1. ACUTEX Software
ACUTEX software is designed by INERIS to allow model fitting and predictions of foreseeable
health impact of accidental chemical release. This can be used as a supportive tool to derive
EU AETLs that can be adapted to the various national situations as land use planning or
emergency situations, which require some assessment of the risk of resulting effects.
Assessing the risk of an adverse effect after exposure to a chemical substance can be done
with the help of mathematical modelling. Depending on the data, several models are
available. For now, this software can only handle categorical data. This applies to
binary response data (e.g., mortality: dead versus alive; irreversible toxicity: presence
or absence of congenital abnormalities, infertility, blindness, severe burns, necrosis,
etc.; reversible effects: apparition or not of a transient unconsciousness, etc.).
It also applies to graded responses (e.g., for instance, four levels of severity: no
effect, mild effect, severe effects and death).
This software is divided in two parts:
BinReg (for binary data) and CatReg (for categorical data when the number of categories is strictly greater than 2).
Some models require more data than others do. However, to run any of them, the following is the minimum requirement:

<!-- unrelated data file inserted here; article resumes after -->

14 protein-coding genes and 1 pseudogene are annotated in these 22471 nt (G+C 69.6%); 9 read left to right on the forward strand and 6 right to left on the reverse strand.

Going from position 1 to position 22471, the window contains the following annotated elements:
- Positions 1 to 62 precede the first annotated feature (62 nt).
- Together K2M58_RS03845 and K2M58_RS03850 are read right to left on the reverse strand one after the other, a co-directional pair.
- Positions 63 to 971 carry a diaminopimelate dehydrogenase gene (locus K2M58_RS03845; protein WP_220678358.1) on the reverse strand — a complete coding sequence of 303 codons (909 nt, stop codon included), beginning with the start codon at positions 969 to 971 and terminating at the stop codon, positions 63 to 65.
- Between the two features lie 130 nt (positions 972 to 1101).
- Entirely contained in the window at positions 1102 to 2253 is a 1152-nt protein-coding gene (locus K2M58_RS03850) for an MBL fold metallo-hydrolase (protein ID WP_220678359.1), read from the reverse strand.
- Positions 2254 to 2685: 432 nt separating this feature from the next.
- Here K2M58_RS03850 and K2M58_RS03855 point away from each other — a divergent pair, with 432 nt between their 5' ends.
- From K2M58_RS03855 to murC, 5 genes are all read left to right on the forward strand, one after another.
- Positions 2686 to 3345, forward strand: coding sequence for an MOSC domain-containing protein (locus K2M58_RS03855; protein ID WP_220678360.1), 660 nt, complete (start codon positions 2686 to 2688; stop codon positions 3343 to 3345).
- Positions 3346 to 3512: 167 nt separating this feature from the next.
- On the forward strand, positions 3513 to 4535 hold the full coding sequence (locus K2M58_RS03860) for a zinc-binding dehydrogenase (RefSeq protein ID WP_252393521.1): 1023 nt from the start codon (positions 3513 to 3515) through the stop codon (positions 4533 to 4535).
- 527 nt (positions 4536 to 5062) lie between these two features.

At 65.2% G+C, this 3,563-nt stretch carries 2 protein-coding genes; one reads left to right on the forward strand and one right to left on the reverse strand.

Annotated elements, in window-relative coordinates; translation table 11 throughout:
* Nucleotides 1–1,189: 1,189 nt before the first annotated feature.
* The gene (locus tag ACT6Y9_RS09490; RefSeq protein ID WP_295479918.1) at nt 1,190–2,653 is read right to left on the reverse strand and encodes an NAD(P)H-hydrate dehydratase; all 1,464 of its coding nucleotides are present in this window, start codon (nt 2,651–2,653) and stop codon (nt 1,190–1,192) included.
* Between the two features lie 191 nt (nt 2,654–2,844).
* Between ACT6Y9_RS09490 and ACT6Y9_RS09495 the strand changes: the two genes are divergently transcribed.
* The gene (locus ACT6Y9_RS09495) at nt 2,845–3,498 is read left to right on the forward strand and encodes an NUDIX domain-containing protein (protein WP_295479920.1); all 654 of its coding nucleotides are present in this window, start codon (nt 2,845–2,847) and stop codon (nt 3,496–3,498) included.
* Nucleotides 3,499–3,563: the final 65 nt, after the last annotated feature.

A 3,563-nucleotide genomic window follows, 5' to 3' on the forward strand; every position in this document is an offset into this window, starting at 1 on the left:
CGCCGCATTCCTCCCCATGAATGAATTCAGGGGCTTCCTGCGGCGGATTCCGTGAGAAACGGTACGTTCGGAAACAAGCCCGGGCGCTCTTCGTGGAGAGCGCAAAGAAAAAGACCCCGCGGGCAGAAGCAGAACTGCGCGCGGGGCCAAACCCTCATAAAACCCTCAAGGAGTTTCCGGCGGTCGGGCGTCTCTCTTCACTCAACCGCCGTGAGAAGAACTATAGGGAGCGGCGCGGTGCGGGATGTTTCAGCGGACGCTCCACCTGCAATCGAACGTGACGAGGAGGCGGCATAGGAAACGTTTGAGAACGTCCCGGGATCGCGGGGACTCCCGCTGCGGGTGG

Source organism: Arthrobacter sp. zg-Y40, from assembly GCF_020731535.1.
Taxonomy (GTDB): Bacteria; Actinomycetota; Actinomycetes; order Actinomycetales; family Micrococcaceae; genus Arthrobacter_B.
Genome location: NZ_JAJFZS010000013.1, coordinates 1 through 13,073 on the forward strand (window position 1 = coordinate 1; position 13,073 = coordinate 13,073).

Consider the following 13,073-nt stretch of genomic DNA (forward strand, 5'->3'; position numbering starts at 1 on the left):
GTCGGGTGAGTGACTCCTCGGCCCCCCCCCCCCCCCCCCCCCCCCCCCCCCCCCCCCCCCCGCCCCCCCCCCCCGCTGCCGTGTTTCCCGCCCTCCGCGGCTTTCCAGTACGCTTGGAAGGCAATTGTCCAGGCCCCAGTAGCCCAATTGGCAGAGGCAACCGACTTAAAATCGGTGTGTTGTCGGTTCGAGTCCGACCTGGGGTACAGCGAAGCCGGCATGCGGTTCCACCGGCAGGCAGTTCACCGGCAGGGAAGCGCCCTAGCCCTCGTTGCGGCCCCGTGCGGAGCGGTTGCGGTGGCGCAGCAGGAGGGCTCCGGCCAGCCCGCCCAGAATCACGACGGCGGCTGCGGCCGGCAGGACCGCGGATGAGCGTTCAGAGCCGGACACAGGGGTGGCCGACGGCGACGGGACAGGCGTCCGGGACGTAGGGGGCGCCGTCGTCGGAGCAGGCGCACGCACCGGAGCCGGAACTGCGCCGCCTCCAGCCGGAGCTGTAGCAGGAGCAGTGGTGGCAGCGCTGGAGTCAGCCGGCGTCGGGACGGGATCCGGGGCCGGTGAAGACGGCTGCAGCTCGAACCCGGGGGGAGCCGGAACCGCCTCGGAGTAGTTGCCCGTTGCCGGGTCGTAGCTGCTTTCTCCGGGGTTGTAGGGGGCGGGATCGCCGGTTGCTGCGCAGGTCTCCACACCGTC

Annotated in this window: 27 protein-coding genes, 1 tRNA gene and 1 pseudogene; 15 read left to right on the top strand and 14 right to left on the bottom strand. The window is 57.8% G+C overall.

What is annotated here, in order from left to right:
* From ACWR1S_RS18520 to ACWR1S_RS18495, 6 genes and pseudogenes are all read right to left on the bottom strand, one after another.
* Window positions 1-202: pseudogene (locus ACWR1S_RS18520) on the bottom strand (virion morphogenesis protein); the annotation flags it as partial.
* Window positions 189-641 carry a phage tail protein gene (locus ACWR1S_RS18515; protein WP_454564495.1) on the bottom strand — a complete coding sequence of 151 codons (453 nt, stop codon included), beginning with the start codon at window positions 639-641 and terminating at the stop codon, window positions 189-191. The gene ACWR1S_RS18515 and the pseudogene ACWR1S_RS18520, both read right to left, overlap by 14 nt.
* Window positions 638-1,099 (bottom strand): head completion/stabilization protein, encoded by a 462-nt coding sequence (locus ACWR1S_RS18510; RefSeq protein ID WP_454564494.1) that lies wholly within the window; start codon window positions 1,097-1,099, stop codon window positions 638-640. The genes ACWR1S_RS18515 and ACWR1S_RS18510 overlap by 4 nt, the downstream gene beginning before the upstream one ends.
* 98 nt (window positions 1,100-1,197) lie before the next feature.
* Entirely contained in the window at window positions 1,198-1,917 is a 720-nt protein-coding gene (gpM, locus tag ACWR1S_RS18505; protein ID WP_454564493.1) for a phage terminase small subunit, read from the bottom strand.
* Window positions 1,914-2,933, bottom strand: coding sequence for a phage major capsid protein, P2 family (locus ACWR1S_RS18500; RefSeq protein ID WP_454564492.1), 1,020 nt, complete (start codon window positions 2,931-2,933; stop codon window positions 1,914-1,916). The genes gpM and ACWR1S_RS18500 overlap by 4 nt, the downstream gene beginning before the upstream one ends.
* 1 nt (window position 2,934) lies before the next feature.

- N: the number of groups of individuals (usually animals)
- Ci: the exposure concentration of group i
- ni: the number of individuals of group i exposed at concentration Ci.
- yi: the number of individuals (among ni) with an adverse response (usually death) after exposure.
- τi : the exposure duration of group i.
Heuristics behind the models
For any of these models, it is assumed that the individual responses to exposures are independent to each other. Therefore, the Binomial model is appropriate to model the actual number of individuals that have an adverse response. That is: where pi is the probability of observing an adverse response in group i.
On the other hand, one can observe that the biological response to an exposure depends on the dose received. Hence the probability pi is a function of the dose Di. We can write: pi =F(Di) where F is a cumulative distribution function. The neatest discriminations between the different models are about the cumulative distribution function F used and/or the definition of dose adopted.